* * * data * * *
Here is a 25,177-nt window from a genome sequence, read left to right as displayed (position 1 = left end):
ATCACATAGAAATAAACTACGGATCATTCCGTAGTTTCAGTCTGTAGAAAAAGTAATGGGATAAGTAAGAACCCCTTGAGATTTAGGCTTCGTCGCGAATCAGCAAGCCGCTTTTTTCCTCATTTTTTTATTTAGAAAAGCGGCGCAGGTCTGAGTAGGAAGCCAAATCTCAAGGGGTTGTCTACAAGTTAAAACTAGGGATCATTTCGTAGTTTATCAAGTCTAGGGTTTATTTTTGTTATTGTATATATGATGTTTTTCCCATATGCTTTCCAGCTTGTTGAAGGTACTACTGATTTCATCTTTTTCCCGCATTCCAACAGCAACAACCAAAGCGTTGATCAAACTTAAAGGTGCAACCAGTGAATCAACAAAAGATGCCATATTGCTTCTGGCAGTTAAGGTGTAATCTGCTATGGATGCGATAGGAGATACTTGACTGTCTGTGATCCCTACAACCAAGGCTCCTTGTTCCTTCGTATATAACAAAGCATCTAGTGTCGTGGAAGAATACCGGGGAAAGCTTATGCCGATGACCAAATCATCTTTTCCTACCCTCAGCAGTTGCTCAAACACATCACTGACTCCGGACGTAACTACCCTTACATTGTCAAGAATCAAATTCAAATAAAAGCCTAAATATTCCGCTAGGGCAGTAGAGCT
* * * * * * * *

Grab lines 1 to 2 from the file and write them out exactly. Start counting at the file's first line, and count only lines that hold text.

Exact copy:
Here is a 25,177-nt window from a genome sequence, read left to right as displayed (position 1 = left end):
ATCACATAGAAATAAACTACGGATCATTCCGTAGTTTCAGTCTGTAGAAAAAGTAATGGGATAAGTAAGAACCCCTTGAGATTTAGGCTTCGTCGCGAATCAGCAAGCCGCTTTTTTCCTCATTTTTTTATTTAGAAAAGCGGCGCAGGTCTGAGTAGGAAGCCAAATCTCAAGGGGTTGTCTACAAGTTAAAACTAGGGATCATTTCGTAGTTTATCAAGTCTAGGGTTTATTTTTGTTATTGTATATATGATGTTTTTCCCATATGCTTTCCAGCTTGTTGAAGGTACTACTGATTTCATCTTTTTCCCGCATTCCAACAGCAACAACCAAAGCGTTGATCAAACTTAAAGGTGCAACCAGTGAATCAACAAAAGATGCCATATTGCTTCTGGCAGTTAAGGTGTAATCTGCTATGGATGCGATAGGAGATACTTGACTGTCTGTGATCCCTACAACCAAGGCTCCTTGTTCCTTCGTATATAACAAAGCATCTAGTGTCGTGGAAGAATACCGGGGAAAGCTTATGCCGATGACCAAATCATCTTTTCCTACCCTCAGCAGTTGCTCAAACACATCACTGACTCCGGACGTAACTACCCTTACATTGTCAAGAATCAAATTCAAATAAAAGCCTAAATATTCCGCTAGGGCAGTAGAGCT